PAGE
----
· Competitors to gather with other like-minded individuals.
· Competitors to work under the eyes of other competitors which many find stressful.
· Competitors to practice fundamentals – marksmanship and weapons handling.
But it is still not practicing for a gunfight.
Some of the drawbacks of competition include:
· Unrealistically light trigger weights
- Who wants a 2 lb. trigger on a daily carry gun?
· Underpowered ammunition
- Handgun ammunition is marginal at best for personal protection, regardless of caliber. Some would say puny or pathetic. Rifles and shotgun are much preferred for self-defense but still somewhat socially unacceptable for daily carry.
· Unrealistic ‘carry’ equipment
- Half the battle in daily carry is secure concealment. Most competition ’rigs’ are hardly suitable for daily carry.
· Unrealistic courses of fire
- Most competition courses of fire are designed to ensure competitors get the most ‘ bang for their buck’ … literally. Max round count is usually the name of the game. For example, I just saw a 52-round course of fire for an upcoming local match. C’mon guys!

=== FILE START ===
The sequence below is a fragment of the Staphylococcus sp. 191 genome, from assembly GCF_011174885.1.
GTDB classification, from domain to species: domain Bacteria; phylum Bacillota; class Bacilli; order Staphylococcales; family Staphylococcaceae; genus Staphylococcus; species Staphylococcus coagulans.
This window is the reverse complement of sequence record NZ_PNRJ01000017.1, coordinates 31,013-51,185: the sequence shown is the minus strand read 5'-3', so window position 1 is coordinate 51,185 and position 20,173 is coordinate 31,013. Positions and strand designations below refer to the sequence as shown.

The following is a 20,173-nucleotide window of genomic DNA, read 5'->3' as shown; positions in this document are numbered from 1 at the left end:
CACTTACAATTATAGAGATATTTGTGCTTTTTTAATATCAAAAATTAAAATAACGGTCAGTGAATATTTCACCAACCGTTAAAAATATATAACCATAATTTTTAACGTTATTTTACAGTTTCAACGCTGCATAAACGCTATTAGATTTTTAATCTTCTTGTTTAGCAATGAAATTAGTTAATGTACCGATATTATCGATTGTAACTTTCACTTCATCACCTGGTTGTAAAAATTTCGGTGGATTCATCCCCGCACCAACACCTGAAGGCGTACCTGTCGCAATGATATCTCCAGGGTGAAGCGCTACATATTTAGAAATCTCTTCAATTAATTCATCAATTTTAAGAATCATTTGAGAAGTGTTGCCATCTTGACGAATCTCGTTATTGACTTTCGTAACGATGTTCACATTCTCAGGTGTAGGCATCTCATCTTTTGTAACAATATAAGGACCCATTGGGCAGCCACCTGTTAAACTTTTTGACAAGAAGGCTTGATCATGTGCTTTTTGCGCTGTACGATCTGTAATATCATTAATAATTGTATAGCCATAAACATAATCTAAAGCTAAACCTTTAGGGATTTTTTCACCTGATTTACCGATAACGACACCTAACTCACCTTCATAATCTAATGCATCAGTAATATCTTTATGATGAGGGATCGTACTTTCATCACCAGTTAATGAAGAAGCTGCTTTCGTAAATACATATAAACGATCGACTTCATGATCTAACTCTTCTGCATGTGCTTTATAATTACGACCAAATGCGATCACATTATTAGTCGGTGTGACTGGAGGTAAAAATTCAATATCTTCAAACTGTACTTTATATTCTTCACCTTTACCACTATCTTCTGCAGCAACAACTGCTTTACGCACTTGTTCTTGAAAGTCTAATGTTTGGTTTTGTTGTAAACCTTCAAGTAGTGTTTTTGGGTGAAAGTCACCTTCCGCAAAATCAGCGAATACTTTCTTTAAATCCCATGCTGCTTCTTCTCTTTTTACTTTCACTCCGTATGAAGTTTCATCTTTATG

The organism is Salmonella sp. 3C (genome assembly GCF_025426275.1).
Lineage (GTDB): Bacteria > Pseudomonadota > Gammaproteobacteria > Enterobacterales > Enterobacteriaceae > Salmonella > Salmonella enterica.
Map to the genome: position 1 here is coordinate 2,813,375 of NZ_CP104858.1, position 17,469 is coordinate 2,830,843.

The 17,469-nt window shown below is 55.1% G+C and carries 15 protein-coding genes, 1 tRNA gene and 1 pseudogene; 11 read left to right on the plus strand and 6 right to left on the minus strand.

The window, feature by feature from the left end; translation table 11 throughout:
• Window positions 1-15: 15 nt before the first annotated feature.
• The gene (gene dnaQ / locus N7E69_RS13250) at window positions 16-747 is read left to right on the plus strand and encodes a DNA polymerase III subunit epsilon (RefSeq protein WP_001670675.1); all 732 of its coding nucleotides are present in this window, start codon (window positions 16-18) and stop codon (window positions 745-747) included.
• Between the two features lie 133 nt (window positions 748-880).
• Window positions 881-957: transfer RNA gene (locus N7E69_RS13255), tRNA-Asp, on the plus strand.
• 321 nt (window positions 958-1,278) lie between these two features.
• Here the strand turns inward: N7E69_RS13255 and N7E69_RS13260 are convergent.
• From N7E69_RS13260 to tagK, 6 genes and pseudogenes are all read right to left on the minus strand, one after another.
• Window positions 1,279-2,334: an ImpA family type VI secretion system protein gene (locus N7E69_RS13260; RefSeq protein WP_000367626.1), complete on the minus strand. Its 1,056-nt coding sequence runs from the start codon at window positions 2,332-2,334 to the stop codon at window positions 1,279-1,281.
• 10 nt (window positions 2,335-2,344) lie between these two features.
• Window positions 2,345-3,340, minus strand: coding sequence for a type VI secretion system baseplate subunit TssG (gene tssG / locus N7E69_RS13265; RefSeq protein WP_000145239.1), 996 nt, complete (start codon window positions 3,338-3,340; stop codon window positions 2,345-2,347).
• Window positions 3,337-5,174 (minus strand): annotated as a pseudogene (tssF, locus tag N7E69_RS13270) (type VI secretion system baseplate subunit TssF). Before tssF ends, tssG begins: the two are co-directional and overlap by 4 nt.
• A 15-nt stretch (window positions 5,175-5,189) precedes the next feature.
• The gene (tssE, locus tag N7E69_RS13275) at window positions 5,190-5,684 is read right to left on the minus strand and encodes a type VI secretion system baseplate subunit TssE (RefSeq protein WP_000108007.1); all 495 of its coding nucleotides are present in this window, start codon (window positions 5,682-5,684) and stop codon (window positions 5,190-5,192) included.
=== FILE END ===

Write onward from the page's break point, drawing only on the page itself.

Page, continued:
- This probably bothers me more than anything. Life doesn’t give you a walk-through! And it certainly doesn’t happen in a life and death situation. The bad guy will be the one who dictates where and when the attack will occur; there will be no warning and no, “Shooter ready? Stand by.” command.
As mentioned, one of the scariest things I believe that comes out of competition is the belief that being able to get through a match somehow equates to training for a gunfight. There are some high-level competitors who I have heard say they believe most people would want them on their side in a gunfight. Hmmm …. Not until I see what they can do without rules, in an unknown situation, with normal carry gear, from concealment and no pre-match prep.
I recently spent two weekends training for a gunfight. Thirty-two hours of intense, survival-oriented handgun and carbine skills training. Realistic targets, no round count, decision making, movement, verbal de-escalation, realistic distances, and consequences when shots were missed – 100% was necessary for passing both qualification courses.
Regardless of how the reader interprets what is written here, I am not anti-competition. Quite the contrary. I am pro just about anything having to do with shooting. What I am against is the seemingly prevalent mindset that exists with many competitors believing their ‘sport’ prepares them for a real-world confrontation. Does being proficient at skeet/trap/sporting clays prepare you to use a shotgun in a fight? What about shooting at 500 yards with a precision rifle?
While all these may develop solid fundamentals and marksmanship, they do not prepare you for the unknown situations you will find in the real world. They are simply a starting point, a beginning, a platform to build upon. Get out there and add real world training. Get ready for the unexpected. Some day you may be glad you did.
BE SAFE • BE EFFECTIVE • BE READY